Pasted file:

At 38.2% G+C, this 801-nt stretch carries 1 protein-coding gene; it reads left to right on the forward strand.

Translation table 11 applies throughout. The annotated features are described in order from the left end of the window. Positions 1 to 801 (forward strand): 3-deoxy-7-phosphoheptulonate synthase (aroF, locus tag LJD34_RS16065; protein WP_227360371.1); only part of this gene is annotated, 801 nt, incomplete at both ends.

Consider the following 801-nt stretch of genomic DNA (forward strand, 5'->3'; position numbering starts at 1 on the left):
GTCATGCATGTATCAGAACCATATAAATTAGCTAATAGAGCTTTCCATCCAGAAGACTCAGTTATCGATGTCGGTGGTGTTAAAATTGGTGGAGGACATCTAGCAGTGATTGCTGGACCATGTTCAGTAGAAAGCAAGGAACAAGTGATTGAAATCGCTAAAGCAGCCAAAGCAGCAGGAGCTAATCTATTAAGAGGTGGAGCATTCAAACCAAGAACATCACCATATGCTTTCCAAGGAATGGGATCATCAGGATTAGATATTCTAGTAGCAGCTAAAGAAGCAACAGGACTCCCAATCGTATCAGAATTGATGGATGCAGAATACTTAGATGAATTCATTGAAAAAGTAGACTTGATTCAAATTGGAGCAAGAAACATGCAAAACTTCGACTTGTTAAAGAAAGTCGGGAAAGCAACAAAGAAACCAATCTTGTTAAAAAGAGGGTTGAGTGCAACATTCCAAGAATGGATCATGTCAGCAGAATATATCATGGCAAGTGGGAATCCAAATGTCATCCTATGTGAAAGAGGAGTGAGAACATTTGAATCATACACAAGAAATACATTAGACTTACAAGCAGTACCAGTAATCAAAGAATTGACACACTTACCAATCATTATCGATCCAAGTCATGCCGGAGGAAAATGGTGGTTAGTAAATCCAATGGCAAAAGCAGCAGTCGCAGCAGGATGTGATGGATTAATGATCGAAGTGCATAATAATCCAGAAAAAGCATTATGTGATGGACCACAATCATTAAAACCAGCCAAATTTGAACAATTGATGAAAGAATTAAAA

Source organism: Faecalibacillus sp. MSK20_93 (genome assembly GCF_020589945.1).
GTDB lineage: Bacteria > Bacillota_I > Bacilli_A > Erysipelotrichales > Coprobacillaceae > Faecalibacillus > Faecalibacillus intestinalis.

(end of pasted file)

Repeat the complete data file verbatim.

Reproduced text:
At 38.2% G+C, this 801-nt stretch carries 1 protein-coding gene; it reads left to right on the forward strand.

Translation table 11 applies throughout. The annotated features are described in order from the left end of the window. Positions 1 to 801 (forward strand): 3-deoxy-7-phosphoheptulonate synthase (aroF, locus tag LJD34_RS16065; protein WP_227360371.1); only part of this gene is annotated, 801 nt, incomplete at both ends.

Consider the following 801-nt stretch of genomic DNA (forward strand, 5'->3'; position numbering starts at 1 on the left):
GTCATGCATGTATCAGAACCATATAAATTAGCTAATAGAGCTTTCCATCCAGAAGACTCAGTTATCGATGTCGGTGGTGTTAAAATTGGTGGAGGACATCTAGCAGTGATTGCTGGACCATGTTCAGTAGAAAGCAAGGAACAAGTGATTGAAATCGCTAAAGCAGCCAAAGCAGCAGGAGCTAATCTATTAAGAGGTGGAGCATTCAAACCAAGAACATCACCATATGCTTTCCAAGGAATGGGATCATCAGGATTAGATATTCTAGTAGCAGCTAAAGAAGCAACAGGACTCCCAATCGTATCAGAATTGATGGATGCAGAATACTTAGATGAATTCATTGAAAAAGTAGACTTGATTCAAATTGGAGCAAGAAACATGCAAAACTTCGACTTGTTAAAGAAAGTCGGGAAAGCAACAAAGAAACCAATCTTGTTAAAAAGAGGGTTGAGTGCAACATTCCAAGAATGGATCATGTCAGCAGAATATATCATGGCAAGTGGGAATCCAAATGTCATCCTATGTGAAAGAGGAGTGAGAACATTTGAATCATACACAAGAAATACATTAGACTTACAAGCAGTACCAGTAATCAAAGAATTGACACACTTACCAATCATTATCGATCCAAGTCATGCCGGAGGAAAATGGTGGTTAGTAAATCCAATGGCAAAAGCAGCAGTCGCAGCAGGATGTGATGGATTAATGATCGAAGTGCATAATAATCCAGAAAAAGCATTATGTGATGGACCACAATCATTAAAACCAGCCAAATTTGAACAATTGATGAAAGAATTAAAA

Source organism: Faecalibacillus sp. MSK20_93 (genome assembly GCF_020589945.1).
GTDB lineage: Bacteria > Bacillota_I > Bacilli_A > Erysipelotrichales > Coprobacillaceae > Faecalibacillus > Faecalibacillus intestinalis.